EU AML Rules: Implications For Crypto Industry


European Union policymakers have taken a major step by agreeing on a comprehensive anti-money laundering (AML) regulatory framework for the crypto industry. The intention is to subject digital asset service providers (CASPs) to the same AML checks as traditional financial institutions, creating a level playing field. However, concerns persist within the crypto industry regarding the stringency and specific details of the rules.


Robert Kopitsch, the secretary-general at the industry advocacy group Blockchain for Europe, expressed reservations. He stated, “Despite the enthusiastic press statements, a level-playing field has not been created. The thresholds for crypto asset service providers and other financial institutions are not equal.”


The agreed-upon provisions mandate crypto service providers to:

  • Adhere to stringent customer verification requirements (KYC/AML)
  • Implement measures to mitigate risks associated with transactions involving self-hosted wallets and cross-border transfers

During the legislative session, a contentious issue was whether to include non-fungible tokens (NFTs) and decentralized finance (DeFi) in the regulatory framework. Lobbying efforts by the EU crypto industry seemed to succeed, keeping NFTs and DeFi temporarily out of the immediate scope of regulation.


While the Anti-Money Laundering Regulation (AMLR) package is not yet final, key political principles have been agreed upon. Eero Heinaluoma, a Finnish member of the European Parliament leading negotiations, emphasized treating CASPs similarly to credit institutions. The goal is to ensure equal obligations for both.

Concerns arise from the discrepancy in thresholds for customer due diligence between crypto firms, cash transactions, and financial institutions. While all regulated entities must apply customer due diligence to transactions over 10,000 euros, financial institutions and crypto firms are required to conduct full customer checks on transactions exceeding 1,000 euros.

Tommaso Astazi, head of regulatory affairs at Blockchain for Europe, pointed out this notable difference: Crypto firms will now need to perform basic know-your-customer (KYC) checks on all occasional transactions occurring outside established business relationships. Astazi noted that this change reflects a departure from the current practice in some EU member states.

Despite the reservations, Astazi acknowledged, “As an industry, we can live with the final outcome of the AMLR negotiations as the alignment of its regulatory scope with MiCA and the TFR has been ensured.”


The regulatory framework aims to combat illicit fund flows and sanctions evasion across various sectors. It extends its reach from jewelry and luxury cars to prominent football clubs. The AMLR establishes a single rulebook for the EU and introduces a supervisory authority with oversight over the crypto sector.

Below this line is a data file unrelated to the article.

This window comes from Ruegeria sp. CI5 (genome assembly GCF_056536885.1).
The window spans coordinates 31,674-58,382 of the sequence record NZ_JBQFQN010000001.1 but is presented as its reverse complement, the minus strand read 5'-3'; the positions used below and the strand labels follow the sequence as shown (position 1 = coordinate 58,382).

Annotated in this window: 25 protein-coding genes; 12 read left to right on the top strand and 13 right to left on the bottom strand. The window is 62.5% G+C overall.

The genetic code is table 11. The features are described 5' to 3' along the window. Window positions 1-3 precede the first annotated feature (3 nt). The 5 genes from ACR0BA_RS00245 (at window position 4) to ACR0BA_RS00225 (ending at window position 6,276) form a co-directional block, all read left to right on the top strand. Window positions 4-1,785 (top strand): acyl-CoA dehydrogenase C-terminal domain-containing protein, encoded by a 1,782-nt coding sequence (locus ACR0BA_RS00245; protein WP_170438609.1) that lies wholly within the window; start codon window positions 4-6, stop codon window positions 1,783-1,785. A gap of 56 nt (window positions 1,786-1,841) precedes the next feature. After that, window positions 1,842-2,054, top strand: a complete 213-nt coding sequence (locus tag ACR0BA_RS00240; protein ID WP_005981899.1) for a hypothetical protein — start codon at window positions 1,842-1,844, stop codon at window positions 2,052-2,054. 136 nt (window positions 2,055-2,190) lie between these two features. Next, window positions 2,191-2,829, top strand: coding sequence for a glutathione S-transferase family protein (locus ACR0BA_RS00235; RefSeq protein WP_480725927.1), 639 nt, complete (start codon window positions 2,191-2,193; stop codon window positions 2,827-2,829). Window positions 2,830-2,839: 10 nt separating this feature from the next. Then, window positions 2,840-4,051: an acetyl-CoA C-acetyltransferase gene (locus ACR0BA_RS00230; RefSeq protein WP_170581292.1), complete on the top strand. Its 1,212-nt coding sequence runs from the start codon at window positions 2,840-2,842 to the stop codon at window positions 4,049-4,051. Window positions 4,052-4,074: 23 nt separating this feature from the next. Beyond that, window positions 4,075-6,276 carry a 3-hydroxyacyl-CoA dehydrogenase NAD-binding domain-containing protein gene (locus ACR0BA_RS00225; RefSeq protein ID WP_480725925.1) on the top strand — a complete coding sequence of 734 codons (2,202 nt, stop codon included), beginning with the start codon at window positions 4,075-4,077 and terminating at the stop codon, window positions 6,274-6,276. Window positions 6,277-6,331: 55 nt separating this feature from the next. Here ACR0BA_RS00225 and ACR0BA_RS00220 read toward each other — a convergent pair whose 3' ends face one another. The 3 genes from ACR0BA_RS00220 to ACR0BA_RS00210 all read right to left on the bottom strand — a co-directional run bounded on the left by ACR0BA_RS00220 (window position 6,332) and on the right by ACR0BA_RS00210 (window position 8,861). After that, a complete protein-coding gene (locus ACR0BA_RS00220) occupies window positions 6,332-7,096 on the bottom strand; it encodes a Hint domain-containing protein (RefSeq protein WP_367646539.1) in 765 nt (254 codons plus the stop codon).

As technical discussions on crypto-related details commence, the industry anticipates intensive deliberations. Experts like Vyara Savova from the EU Crypto Initiative anticipate the package to be ready for parliamentary approval in April. This is ahead of upcoming elections, emphasizing the accelerated pace of work for representatives of the crypto industry.


The EU’s strides towards comprehensive crypto regulation signal a pivotal moment for the industry. As negotiations continue, stakeholders closely monitor the evolving landscape, navigating the intersection of traditional financial norms and the innovative realm of cryptocurrencies.

This blog has summarized the key aspects of the new EU AML rules and their implications for the crypto industry. Concerns persist about the specifics of the regulations, but the overall direction suggests a more regulated and transparent crypto market in Europe. Only time will reveal the effectiveness of these new rules and their long-term impact on the industry.

It’s important to stay informed about these developments as they may significantly impact how you interact with cryptocurrencies in the future. Don’t hesitate to reach out if you have any questions or want to learn more about this topic.

Crypto products and NFTs are unregulated and can be highly risky. There may be no regulatory recourse for any loss from such transactions. Crypto is not a legal tender and is subject to market risks. Readers are advised to seek expert advice and read offer document(s) along with related important literature on the subject carefully before making any kind of investment whatsoever. Crypto market predictions are speculative and any investment made shall be at the sole cost and risk of the readers.